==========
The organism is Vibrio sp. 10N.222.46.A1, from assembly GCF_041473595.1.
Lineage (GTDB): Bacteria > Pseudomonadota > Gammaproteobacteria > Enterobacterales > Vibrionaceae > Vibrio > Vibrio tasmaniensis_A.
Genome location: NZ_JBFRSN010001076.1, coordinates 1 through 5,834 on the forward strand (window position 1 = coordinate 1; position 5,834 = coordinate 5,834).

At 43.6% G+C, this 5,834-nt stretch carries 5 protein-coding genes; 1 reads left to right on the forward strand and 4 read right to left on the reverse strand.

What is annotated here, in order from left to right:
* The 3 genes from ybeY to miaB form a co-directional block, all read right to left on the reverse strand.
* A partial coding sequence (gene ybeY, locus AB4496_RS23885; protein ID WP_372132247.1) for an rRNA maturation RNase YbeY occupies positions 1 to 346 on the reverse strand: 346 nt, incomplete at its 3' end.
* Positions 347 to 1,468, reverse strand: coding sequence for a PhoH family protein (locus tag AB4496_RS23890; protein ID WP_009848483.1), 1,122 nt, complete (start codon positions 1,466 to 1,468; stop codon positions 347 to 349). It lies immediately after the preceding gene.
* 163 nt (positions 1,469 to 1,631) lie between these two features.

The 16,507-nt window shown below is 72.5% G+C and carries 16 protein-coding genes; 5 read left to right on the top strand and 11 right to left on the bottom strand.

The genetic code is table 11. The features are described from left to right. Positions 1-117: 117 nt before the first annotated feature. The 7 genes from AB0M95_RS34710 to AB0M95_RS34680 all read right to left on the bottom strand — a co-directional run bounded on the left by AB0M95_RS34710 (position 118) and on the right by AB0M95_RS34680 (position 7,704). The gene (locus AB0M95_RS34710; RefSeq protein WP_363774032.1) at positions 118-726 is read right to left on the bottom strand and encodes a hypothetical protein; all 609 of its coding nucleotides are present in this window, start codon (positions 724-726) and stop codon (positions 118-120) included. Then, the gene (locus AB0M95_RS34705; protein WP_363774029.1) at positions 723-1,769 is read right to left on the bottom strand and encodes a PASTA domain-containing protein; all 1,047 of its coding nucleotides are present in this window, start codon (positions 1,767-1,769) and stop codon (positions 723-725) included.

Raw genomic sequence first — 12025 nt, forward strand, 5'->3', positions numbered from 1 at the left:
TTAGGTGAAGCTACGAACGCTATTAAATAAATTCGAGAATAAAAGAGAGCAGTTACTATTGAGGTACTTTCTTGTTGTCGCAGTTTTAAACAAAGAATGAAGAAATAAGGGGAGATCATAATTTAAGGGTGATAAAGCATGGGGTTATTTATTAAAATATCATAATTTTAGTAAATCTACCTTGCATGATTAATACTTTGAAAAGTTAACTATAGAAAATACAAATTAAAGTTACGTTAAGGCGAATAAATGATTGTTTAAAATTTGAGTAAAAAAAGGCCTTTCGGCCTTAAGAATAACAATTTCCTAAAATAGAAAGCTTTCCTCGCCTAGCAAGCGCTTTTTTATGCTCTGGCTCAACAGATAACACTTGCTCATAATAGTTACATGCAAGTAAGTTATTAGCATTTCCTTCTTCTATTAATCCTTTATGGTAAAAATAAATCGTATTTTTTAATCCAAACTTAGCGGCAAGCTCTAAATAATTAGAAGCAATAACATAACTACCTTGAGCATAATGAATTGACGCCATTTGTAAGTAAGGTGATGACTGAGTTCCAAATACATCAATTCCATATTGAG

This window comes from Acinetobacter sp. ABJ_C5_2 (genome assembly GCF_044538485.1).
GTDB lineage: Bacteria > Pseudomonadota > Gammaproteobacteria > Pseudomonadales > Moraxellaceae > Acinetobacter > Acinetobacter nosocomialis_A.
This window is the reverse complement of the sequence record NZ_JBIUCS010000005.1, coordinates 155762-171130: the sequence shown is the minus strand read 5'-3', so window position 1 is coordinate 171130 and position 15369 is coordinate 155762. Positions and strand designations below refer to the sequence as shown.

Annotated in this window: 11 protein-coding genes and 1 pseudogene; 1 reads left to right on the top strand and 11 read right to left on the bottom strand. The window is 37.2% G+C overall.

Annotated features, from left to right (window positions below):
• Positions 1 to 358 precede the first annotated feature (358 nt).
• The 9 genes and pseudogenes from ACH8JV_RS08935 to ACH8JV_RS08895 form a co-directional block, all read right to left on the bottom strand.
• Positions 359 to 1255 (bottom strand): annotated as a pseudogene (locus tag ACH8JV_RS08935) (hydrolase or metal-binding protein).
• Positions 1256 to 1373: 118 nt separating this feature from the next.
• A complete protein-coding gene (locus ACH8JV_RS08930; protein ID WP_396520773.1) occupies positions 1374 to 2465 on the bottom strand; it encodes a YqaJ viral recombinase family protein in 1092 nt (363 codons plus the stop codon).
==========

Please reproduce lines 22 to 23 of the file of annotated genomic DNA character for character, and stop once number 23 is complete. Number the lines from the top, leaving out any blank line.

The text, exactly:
• Positions 1256 to 1373: 118 nt separating this feature from the next.
• A complete protein-coding gene (locus ACH8JV_RS08930; protein ID WP_396520773.1) occupies positions 1374 to 2465 on the bottom strand; it encodes a YqaJ viral recombinase family protein in 1092 nt (363 codons plus the stop codon).